Baghdad, Iraq (CNN) -- Iraq's elections "really went very, very well" and the "Iraqi people deserve a lot of congratulations from us," the United States' ambassador to Baghdad said Monday.
"The election was supported by the overwhelming majority of Iraqi people," Christopher Hill told CNN's "American Morning" program, saying there was "a great deal of support for this political process."
Hill was speaking a day after millions of Iraqis turned out to cast ballots for the country's parliament, despite the ongoing threat of violence.
Militants intent on disrupting the vote carried out dozens of attacks, leaving 38 people dead.
Gen. Ray Odierno, the top U.S. military commander in the country, said most of the casualties came from a single incident when bombers collapsed an apartment building in Baghdad, portraying the overall level of security nationwide as good.
"In the rest of Iraq, it was extremely peaceful," he said. "I was very impressed with the coordination and work done by the Iraqi security forces."
Hamdiya al-Husseini, a commissioner of the Independent High Electoral Commission said Monday that the election turnout was 62 percent nationwide and 53 percent in Baghdad.
The commission plans to announce some initial results Tuesday, he said.
Hill said Washington would work with any democratically elected Iraqi government. "We would like to develop this broad relationship with a key country in the Middle East," he said.
Odierno stood by U.S. plans to reduce the number of American troops in Iraq to 50,000 by September 1.
Despite the risks, voter turnout could reach 55 percent, a senior U.S. official told CNN.
The general feeling on election day was the longing for change, of electing a government that will be able to provide basic services like water and electricity, jobs, and security, a CNN crew posted at a Baghdad polling station reported.
A woman in line to vote there said that her vote was a way of fighting back against acts of terrorism.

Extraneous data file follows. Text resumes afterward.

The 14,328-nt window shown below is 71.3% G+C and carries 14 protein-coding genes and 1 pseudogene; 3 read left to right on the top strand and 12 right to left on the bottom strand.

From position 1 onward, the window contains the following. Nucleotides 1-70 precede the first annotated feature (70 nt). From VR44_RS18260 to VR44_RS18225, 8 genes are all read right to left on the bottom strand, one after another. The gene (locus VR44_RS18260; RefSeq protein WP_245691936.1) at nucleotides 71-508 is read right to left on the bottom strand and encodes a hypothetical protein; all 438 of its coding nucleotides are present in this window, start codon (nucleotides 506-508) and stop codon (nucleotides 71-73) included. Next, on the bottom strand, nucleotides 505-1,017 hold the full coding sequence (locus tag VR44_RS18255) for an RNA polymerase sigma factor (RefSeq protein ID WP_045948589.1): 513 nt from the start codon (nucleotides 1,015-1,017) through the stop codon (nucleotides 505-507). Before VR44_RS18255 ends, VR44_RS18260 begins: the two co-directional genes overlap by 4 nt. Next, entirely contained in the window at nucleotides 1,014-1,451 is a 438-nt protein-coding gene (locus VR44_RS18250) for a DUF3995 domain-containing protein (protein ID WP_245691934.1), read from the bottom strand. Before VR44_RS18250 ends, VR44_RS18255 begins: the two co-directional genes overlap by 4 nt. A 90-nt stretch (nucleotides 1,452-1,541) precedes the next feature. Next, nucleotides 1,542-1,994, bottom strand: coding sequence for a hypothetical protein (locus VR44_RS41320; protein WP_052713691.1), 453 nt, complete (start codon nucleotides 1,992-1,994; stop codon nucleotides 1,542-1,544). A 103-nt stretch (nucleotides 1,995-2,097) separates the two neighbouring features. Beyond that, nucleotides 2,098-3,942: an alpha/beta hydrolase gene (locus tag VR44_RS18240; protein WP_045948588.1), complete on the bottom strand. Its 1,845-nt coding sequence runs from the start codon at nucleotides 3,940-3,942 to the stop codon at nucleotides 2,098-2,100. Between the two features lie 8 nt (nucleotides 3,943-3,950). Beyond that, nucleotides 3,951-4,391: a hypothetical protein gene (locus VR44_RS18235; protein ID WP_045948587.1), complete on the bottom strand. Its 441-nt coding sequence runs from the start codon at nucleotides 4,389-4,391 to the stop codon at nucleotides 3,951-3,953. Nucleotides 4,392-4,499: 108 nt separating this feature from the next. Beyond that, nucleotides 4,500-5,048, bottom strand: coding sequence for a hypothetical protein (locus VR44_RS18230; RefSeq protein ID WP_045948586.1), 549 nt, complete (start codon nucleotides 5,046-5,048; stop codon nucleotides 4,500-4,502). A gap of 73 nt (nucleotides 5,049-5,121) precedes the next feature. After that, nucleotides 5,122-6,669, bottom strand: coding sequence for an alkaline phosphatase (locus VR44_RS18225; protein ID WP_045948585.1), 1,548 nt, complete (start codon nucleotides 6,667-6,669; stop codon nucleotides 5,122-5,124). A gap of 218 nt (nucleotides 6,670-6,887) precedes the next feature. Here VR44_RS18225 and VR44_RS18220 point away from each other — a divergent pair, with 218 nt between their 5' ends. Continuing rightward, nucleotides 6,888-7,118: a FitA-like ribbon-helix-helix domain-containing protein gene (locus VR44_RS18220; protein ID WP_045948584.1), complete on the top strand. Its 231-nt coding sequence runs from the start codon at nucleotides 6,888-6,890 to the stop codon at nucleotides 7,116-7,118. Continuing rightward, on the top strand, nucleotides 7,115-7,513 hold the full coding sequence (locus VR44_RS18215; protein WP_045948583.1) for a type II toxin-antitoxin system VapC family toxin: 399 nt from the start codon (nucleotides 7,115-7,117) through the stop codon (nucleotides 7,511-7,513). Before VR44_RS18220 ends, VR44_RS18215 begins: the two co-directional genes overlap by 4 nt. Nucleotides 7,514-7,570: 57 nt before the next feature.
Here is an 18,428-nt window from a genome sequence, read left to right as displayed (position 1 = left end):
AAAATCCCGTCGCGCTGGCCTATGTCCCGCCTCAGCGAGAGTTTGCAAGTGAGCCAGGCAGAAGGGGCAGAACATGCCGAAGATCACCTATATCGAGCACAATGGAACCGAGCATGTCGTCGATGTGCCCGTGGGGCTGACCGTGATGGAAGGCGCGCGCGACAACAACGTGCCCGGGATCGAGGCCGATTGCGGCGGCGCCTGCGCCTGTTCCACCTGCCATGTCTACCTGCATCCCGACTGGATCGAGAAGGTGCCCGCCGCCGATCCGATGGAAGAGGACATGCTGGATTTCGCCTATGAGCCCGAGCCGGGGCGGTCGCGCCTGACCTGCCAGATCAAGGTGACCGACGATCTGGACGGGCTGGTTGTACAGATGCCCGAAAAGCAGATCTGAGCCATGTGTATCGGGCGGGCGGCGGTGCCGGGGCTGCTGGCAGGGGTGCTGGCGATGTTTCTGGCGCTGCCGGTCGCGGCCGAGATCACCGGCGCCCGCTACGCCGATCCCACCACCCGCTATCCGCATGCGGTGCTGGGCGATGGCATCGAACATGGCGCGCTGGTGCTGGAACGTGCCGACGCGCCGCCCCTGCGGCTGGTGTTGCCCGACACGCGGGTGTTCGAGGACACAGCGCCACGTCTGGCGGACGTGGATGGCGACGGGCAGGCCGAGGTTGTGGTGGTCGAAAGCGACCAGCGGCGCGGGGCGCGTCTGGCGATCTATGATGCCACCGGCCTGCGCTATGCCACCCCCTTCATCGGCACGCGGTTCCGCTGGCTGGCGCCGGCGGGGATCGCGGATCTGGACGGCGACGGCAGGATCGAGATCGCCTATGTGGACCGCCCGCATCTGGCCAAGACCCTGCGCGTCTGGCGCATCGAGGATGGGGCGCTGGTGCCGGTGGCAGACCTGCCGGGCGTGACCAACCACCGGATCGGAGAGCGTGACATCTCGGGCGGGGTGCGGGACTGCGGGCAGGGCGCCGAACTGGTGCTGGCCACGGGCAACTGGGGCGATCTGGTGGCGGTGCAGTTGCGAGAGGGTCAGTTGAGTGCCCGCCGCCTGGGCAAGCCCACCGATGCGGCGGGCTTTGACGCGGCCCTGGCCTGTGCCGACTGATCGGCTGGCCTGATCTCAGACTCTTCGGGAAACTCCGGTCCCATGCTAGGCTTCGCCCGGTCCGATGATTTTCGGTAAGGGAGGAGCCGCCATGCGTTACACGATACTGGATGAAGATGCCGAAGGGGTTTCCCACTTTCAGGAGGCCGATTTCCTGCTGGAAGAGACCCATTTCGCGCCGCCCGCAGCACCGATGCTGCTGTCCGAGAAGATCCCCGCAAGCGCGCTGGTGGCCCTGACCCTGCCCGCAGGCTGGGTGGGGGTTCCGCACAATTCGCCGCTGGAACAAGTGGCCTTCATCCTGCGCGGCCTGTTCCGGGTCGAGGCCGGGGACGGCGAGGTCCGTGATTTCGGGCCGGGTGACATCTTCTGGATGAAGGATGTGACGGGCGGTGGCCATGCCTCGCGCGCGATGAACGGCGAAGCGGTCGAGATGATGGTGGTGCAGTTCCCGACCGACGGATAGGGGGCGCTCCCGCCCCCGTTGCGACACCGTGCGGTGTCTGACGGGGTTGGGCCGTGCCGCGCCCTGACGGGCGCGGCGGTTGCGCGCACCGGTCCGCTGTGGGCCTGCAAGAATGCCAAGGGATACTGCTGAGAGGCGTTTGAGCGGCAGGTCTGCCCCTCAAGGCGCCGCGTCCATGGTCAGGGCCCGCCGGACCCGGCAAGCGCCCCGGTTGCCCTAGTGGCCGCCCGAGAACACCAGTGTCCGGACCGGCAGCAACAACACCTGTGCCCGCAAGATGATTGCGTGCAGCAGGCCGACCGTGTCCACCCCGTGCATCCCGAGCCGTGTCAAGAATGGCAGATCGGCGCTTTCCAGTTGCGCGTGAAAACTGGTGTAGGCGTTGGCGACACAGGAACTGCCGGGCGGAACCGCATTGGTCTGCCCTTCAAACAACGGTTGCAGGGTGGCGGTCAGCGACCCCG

Another voter, Ali Abdul Hassan, risked the uncertainty of voting Sunday with his 2-month-old infant. "I want my baby to start voting early," he said.
While there were about 60 security incidents reported throughout Iraq, speaking at the White House Sunday, President Barack Obama downplayed the attacks.
Some violence was expected, Obama said, "But overall, the level of security, and the prevention of destabilizing attacks, speaks to the growing capability and professionalism of Iraqi security forces, which took the lead in providing protection at the polls."
The success of the vote showed that "the future of Iraq belongs to the people of Iraq," he added.
Counting began at polling stations at the end of voting, under the gaze of observers. Ballots will be counted twice to ensure accuracy, according to the United Nations Assistance Mission for Iraq.
The number of ballots cast will be reconciled with the number of ballots issued to each polling station, and in case of a significant discrepancy, the station will be audited, the U.N. said.
It was Iraq's fifth nationwide vote since 2003, but only the second for a full four-year-term parliament.
The last time the country had a national vote was in 2005, when the Sunni Arab population boycotted the elections and the political process. A Shiite-led government emerged and the Sunnis, feeling disenfranchised, went on to form the main part of the insurgency.
The U.N. mission in Iraq called the elections an "important milestone in Iraq's democratic progress," serving to strengthen the country's sovereignty and independence as the United States draws down its military presence there.
Sunday's elections were supposed to happen in January but were delayed because of political disagreements and a delay in passing the election law that paved the way for this vote.
There were 18.9 million eligible voters, casting ballots for 325 seats in the Council of Representatives, as Iraq's parliament is called. The seats represent Iraq's 18 provinces.
Around 6,200 candidates from more than 80 political entities were vying for seats. At least a quarter of the positions -- 82 -- are guaranteed to go to women, and eight more have been allocated for minorities. They include five set aside for Christians and one each for the Shabak, Sabaeans (Mandaeans), and Yazidis.
It was the first parliamentary vote to use an open list, in which the citizens vote for political entities and, if they want, also can vote for candidates within those entities, according to the U.N. assistance mission.
Although open lists complicated the training of election staff and the counting of votes, the system enhances the role of the voter in the election beyond casting a vote simply for a political party, the assistance mission said.
At least 25 percent of the candidates on the ballot list of each political entity were women.
Some 300,000 trained election staff -- mostly teachers, principals, and lawyers -- were on hand at polling sites.
CNN's Arwa Damon, Jomana Karadsheh, Mohammed Tawfeeq and Zain Verjee contributed to this report.